And the reason why Kaberle got so much was because they were able to lock him in for five years. The more years, the more you have to pay. Common sense.
There’s no rule saying Ottawa has to be pursuing such a lengthy contract with either Redden or Chara. It would be ideal, sure, but because money will be so tight, it might be best to take a shorter commitment if it means less money.
But based on the fact that, after nearly 9 years in the league, he still gives up the puck much too frequently and that he seems to lose far too many battles in the corners or has difficulty moving away bigger and stronger forwards in front of the net, I say that his stock is currently overrated.
Ah, now we’re getting to the meat of the piece. Allard doesn’t like Wade Redden all that much. Strangely enough, he’s not alone in this city. Listen to any post-game show on the local all sports radio station and you’ll be sure to hear a gang of people will this exact point. Unfortunately, most of them also sound quite inebriated and usually say something about “needing to get tougher!!!!!” Meaning, you have to take what they say with just a tad of cynicism.
There was absolutely a point in his career when Redden turned the puck over a lot, but when I hear people use that point to criticize him, I usually make a mental note to take them off my “credible hockey people” list, because it’s just not nearly the problem it used to be, and frankly, not much of one at all.
Now, could he be more aggressive and strong on the puck? Sure. But that’s not his game. I don’t feel as though he’s a liability, and when someone brings all the things to the table that he does, you have to accept that there will be some downside.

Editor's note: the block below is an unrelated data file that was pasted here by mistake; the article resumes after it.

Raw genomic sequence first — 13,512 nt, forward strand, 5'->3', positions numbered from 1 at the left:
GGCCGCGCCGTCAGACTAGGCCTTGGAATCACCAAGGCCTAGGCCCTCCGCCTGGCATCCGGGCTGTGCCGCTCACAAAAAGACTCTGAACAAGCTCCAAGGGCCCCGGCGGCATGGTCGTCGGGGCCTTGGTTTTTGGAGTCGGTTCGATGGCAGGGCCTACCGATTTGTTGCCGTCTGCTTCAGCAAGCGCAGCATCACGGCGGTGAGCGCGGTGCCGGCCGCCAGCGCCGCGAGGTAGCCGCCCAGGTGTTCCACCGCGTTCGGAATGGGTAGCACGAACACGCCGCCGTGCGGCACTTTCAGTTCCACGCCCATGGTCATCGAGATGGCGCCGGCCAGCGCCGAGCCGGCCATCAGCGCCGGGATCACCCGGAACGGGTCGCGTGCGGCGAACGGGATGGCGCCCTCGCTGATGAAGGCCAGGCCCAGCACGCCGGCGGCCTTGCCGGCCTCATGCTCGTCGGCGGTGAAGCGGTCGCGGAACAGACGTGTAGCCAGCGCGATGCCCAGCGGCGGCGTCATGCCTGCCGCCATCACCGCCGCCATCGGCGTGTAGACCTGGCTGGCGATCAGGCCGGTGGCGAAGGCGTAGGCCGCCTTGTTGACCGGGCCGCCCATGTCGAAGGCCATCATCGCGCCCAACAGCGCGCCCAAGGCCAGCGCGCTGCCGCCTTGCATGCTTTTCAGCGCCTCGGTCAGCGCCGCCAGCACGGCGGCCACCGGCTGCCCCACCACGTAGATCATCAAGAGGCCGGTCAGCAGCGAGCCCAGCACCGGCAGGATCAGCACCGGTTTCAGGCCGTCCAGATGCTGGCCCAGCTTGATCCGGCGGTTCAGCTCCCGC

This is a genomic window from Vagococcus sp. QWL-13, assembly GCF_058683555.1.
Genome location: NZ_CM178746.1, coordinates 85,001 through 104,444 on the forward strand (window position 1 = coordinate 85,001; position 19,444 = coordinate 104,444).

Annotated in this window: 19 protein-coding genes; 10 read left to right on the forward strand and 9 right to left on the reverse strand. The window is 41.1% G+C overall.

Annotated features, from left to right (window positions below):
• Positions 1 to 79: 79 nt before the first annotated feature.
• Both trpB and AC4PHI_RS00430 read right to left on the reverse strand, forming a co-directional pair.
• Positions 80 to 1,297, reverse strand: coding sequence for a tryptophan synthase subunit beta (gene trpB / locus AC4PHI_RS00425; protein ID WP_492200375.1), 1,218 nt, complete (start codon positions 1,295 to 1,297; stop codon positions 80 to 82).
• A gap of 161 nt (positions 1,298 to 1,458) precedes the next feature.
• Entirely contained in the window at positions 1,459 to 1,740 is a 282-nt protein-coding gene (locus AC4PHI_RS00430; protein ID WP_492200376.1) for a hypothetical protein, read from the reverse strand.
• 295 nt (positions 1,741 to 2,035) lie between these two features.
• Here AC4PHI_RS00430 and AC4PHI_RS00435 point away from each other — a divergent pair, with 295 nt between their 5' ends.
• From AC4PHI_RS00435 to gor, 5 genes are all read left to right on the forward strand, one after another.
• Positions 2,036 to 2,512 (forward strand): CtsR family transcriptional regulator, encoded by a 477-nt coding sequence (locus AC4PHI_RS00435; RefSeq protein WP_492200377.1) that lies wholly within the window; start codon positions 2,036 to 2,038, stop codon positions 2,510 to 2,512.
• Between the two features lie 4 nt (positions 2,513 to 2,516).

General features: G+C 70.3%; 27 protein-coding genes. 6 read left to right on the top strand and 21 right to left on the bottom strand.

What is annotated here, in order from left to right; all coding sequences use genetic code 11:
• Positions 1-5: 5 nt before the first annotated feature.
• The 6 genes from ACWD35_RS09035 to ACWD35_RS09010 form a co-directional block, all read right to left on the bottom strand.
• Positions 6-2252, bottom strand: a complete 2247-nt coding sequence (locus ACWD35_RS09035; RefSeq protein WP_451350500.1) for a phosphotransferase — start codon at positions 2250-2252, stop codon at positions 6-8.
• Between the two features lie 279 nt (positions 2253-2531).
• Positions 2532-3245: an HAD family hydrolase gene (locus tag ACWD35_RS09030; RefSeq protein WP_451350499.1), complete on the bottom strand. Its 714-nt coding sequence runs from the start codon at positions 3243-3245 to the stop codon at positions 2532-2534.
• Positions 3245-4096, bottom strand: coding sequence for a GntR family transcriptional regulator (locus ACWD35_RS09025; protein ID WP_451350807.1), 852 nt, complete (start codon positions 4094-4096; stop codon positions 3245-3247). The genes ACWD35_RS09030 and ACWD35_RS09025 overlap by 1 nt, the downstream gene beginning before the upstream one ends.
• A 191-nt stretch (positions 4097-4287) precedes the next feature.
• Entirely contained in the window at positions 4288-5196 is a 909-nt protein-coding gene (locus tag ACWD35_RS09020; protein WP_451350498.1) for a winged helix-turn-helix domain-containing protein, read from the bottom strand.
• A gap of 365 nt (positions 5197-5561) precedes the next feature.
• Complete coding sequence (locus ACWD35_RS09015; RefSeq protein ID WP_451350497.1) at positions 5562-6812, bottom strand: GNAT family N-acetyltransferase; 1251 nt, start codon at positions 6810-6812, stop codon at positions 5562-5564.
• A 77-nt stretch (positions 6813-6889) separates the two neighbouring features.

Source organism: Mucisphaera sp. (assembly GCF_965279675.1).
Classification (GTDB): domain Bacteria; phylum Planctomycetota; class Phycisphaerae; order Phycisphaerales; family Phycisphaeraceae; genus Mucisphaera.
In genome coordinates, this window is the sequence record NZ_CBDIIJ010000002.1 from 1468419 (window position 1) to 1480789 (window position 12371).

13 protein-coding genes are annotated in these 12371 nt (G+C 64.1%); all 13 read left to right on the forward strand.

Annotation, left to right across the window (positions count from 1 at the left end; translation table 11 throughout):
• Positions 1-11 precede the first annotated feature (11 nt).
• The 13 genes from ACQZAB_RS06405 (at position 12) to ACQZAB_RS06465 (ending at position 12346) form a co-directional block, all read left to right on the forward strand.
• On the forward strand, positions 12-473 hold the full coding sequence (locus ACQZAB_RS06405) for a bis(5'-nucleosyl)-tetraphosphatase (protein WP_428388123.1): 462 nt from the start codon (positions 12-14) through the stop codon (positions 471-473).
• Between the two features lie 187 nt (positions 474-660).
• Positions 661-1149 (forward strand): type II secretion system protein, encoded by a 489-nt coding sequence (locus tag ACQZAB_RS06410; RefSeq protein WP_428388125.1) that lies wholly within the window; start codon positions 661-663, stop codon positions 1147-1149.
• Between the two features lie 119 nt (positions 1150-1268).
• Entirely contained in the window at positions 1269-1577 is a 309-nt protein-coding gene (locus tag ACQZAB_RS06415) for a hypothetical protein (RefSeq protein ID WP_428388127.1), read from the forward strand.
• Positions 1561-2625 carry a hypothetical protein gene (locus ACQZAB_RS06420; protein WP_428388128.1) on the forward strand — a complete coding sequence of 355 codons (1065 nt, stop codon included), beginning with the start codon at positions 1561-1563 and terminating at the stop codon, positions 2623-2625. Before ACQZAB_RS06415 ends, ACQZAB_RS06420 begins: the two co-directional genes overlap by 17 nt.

And those things he brings to said table are plenty. For one, his outlet passing skill is second to none in the league. I can’t think of another defenceman better at it, and with the red line no longer being a factor, this skill will only become more useful as the years go on.
As well, Redden’s a powerplay horse. I realize, with their recent PP struggles, it’s not a timely argument to make, but why don’t you pop in a tape of how the powerplay looked when he was out of the line-up for insight into how essential he is. If you think this recent stretch is bad, prepare to lose your lunch.
While Redden is superior to Chara when it comes to offensive prowess, the Big Z is far more solid on defense than “Reds” and so if the Senators have to decide on one of those two rearguards, it should logically follow that they should base their decision more on the defensive ability of the two potential free agents.
If you were to ask me, tomorrow, which one I would chose assuming they came at the same price tag, I’d take Chara. As important as Redden is to this team’s success, I think Chara’s role is even greater.
But again, why is it assumed both cannot be brought back? Does J.P. know something we all don’t to be working under this profound assumption? If so, he sure doesn’t say what it is anywhere in this piece.
And let’s be real: if we are going to chose, price will be a factor. If J.P. is so convinced that Redden will get a ton of cake thrown at him by other teams, then surely Chara will get more, as he concedes he’s a superior player.
So let’s purpose a hypothetical situation: Redden costs $5 million and Chara costs $6.5. Is Chara so much better, so much more important, that he’s worth $1.5 million more?
Don’t kid yourself into thinking this won’t play a role in this situation. If you keep Redden, you can spend that $1.5 million elsewhere.
I’m not suggesting that that is the correct route to take, because I’m not convinced it is and frankly it’s not one I’ve given enough thought to (because, again, I’m still hopeful both will be back), but it’s worth looking at.